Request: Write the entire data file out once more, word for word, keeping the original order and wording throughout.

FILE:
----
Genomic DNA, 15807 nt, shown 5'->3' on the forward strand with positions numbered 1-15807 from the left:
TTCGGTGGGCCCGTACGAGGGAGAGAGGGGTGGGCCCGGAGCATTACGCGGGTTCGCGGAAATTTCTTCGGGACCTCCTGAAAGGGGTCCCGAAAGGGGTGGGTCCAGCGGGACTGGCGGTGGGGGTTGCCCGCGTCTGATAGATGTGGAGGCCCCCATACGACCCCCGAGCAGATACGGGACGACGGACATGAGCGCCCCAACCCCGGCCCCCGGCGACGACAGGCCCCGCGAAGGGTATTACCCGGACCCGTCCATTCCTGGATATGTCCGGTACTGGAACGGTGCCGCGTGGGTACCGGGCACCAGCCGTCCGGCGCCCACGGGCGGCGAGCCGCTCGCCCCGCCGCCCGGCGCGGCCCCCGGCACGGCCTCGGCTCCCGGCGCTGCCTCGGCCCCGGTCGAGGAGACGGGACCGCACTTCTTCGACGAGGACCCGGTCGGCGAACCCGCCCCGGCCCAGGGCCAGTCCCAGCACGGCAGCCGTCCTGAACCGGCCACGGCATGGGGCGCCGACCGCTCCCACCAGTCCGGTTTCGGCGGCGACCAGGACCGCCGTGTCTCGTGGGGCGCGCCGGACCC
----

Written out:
Genomic DNA, 15807 nt, shown 5'->3' on the forward strand with positions numbered 1-15807 from the left:
TTCGGTGGGCCCGTACGAGGGAGAGAGGGGTGGGCCCGGAGCATTACGCGGGTTCGCGGAAATTTCTTCGGGACCTCCTGAAAGGGGTCCCGAAAGGGGTGGGTCCAGCGGGACTGGCGGTGGGGGTTGCCCGCGTCTGATAGATGTGGAGGCCCCCATACGACCCCCGAGCAGATACGGGACGACGGACATGAGCGCCCCAACCCCGGCCCCCGGCGACGACAGGCCCCGCGAAGGGTATTACCCGGACCCGTCCATTCCTGGATATGTCCGGTACTGGAACGGTGCCGCGTGGGTACCGGGCACCAGCCGTCCGGCGCCCACGGGCGGCGAGCCGCTCGCCCCGCCGCCCGGCGCGGCCCCCGGCACGGCCTCGGCTCCCGGCGCTGCCTCGGCCCCGGTCGAGGAGACGGGACCGCACTTCTTCGACGAGGACCCGGTCGGCGAACCCGCCCCGGCCCAGGGCCAGTCCCAGCACGGCAGCCGTCCTGAACCGGCCACGGCATGGGGCGCCGACCGCTCCCACCAGTCCGGTTTCGGCGGCGACCAGGACCGCCGTGTCTCGTGGGGCGCGCCGGACCC